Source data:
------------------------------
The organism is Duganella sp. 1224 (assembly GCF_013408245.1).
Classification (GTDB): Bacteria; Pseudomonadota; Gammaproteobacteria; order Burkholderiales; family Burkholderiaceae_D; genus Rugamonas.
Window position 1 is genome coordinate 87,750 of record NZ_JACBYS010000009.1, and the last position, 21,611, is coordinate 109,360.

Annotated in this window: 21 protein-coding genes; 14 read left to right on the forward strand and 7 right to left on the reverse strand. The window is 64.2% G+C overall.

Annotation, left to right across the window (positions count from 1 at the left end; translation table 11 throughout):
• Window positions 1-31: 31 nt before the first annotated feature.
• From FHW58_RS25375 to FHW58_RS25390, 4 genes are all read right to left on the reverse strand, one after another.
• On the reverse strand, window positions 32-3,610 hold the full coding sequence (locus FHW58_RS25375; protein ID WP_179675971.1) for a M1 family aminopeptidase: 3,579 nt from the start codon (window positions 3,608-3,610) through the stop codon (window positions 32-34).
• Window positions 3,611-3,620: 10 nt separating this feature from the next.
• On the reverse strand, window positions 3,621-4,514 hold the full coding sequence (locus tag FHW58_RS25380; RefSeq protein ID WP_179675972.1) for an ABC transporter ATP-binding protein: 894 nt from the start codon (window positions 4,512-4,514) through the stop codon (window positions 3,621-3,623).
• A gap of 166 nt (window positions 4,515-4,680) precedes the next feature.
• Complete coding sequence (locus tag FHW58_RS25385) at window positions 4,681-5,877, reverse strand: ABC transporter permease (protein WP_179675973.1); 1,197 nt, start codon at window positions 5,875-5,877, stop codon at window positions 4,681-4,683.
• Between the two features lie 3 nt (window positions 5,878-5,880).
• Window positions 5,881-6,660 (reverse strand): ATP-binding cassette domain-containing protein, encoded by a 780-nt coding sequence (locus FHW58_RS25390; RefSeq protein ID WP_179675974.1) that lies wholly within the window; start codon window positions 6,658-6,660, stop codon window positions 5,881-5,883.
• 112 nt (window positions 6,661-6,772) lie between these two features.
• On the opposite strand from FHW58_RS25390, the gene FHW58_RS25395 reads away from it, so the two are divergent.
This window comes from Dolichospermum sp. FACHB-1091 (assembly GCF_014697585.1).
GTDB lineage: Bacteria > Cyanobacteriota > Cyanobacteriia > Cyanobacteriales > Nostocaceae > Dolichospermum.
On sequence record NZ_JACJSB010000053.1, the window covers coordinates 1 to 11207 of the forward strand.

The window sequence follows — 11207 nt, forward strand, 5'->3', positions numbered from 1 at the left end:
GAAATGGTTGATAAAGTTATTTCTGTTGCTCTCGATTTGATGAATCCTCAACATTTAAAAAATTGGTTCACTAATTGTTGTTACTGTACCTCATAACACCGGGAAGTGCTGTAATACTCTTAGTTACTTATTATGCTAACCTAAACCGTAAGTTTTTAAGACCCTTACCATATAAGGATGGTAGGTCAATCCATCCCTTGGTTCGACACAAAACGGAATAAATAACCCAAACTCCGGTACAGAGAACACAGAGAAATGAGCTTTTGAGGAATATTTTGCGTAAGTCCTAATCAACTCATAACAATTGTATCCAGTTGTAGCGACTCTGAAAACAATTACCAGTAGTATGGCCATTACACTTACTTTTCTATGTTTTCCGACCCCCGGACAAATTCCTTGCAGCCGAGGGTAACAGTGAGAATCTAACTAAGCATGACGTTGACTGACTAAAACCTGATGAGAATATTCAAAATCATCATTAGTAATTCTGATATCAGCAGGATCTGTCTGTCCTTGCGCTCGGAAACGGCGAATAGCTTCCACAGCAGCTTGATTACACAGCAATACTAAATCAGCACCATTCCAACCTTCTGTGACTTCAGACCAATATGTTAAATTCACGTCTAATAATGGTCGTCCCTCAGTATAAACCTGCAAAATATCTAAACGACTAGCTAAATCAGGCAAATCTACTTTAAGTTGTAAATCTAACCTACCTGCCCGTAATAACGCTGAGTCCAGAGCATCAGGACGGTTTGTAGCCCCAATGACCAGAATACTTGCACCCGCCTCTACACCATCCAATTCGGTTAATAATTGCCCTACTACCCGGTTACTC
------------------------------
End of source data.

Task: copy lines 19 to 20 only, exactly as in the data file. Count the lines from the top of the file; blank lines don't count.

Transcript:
On sequence record NZ_JACJSB010000053.1, the window covers coordinates 1 to 11207 of the forward strand.

The window sequence follows — 11207 nt, forward strand, 5'->3', positions numbered from 1 at the left end: